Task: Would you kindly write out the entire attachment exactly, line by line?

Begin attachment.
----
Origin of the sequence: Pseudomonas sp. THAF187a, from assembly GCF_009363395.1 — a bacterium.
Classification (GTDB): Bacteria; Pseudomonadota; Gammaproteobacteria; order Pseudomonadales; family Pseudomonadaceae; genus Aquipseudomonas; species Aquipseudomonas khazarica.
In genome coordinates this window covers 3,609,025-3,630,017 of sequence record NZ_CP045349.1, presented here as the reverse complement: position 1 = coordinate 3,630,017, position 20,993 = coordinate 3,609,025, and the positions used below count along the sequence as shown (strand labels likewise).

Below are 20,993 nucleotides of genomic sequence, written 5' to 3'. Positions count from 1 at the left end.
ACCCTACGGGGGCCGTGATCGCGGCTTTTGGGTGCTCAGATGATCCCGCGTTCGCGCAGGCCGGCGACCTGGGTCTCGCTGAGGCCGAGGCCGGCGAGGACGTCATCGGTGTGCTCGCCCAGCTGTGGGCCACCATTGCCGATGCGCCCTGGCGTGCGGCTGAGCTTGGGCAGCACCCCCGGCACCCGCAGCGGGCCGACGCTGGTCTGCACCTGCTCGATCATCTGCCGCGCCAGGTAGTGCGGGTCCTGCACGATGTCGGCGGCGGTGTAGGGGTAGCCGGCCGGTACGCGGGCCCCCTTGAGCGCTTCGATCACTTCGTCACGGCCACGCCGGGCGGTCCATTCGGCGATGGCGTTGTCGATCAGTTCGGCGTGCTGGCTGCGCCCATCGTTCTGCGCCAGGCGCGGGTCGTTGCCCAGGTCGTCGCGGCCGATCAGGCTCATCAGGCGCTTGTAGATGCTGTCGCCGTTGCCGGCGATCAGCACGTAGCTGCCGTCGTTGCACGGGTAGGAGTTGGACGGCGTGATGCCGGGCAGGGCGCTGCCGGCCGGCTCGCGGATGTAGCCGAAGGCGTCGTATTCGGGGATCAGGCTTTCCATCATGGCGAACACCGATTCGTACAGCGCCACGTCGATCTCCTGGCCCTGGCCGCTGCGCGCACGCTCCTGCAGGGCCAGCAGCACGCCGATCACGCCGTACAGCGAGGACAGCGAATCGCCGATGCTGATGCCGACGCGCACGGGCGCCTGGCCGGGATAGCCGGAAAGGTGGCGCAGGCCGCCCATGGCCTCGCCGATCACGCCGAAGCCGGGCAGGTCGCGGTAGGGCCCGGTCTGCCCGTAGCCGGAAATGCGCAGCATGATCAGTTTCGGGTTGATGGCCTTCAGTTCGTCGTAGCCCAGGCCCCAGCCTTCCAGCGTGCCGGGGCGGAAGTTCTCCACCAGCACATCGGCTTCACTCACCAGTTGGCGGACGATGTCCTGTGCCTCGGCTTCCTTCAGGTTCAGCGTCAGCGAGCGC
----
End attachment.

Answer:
Origin of the sequence: Pseudomonas sp. THAF187a, from assembly GCF_009363395.1 — a bacterium.
Classification (GTDB): Bacteria; Pseudomonadota; Gammaproteobacteria; order Pseudomonadales; family Pseudomonadaceae; genus Aquipseudomonas; species Aquipseudomonas khazarica.
In genome coordinates this window covers 3,609,025-3,630,017 of sequence record NZ_CP045349.1, presented here as the reverse complement: position 1 = coordinate 3,630,017, position 20,993 = coordinate 3,609,025, and the positions used below count along the sequence as shown (strand labels likewise).

Below are 20,993 nucleotides of genomic sequence, written 5' to 3'. Positions count from 1 at the left end.
ACCCTACGGGGGCCGTGATCGCGGCTTTTGGGTGCTCAGATGATCCCGCGTTCGCGCAGGCCGGCGACCTGGGTCTCGCTGAGGCCGAGGCCGGCGAGGACGTCATCGGTGTGCTCGCCCAGCTGTGGGCCACCATTGCCGATGCGCCCTGGCGTGCGGCTGAGCTTGGGCAGCACCCCCGGCACCCGCAGCGGGCCGACGCTGGTCTGCACCTGCTCGATCATCTGCCGCGCCAGGTAGTGCGGGTCCTGCACGATGTCGGCGGCGGTGTAGGGGTAGCCGGCCGGTACGCGGGCCCCCTTGAGCGCTTCGATCACTTCGTCACGGCCACGCCGGGCGGTCCATTCGGCGATGGCGTTGTCGATCAGTTCGGCGTGCTGGCTGCGCCCATCGTTCTGCGCCAGGCGCGGGTCGTTGCCCAGGTCGTCGCGGCCGATCAGGCTCATCAGGCGCTTGTAGATGCTGTCGCCGTTGCCGGCGATCAGCACGTAGCTGCCGTCGTTGCACGGGTAGGAGTTGGACGGCGTGATGCCGGGCAGGGCGCTGCCGGCCGGCTCGCGGATGTAGCCGAAGGCGTCGTATTCGGGGATCAGGCTTTCCATCATGGCGAACACCGATTCGTACAGCGCCACGTCGATCTCCTGGCCCTGGCCGCTGCGCGCACGCTCCTGCAGGGCCAGCAGCACGCCGATCACGCCGTACAGCGAGGACAGCGAATCGCCGATGCTGATGCCGACGCGCACGGGCGCCTGGCCGGGATAGCCGGAAAGGTGGCGCAGGCCGCCCATGGCCTCGCCGATCACGCCGAAGCCGGGCAGGTCGCGGTAGGGCCCGGTCTGCCCGTAGCCGGAAATGCGCAGCATGATCAGTTTCGGGTTGATGGCCTTCAGTTCGTCGTAGCCCAGGCCCCAGCCTTCCAGCGTGCCGGGGCGGAAGTTCTCCACCAGCACATCGGCTTCACTCACCAGTTGGCGGACGATGTCCTGTGCCTCGGCTTCCTTCAGGTTCAGCGTCAGCGAGCGC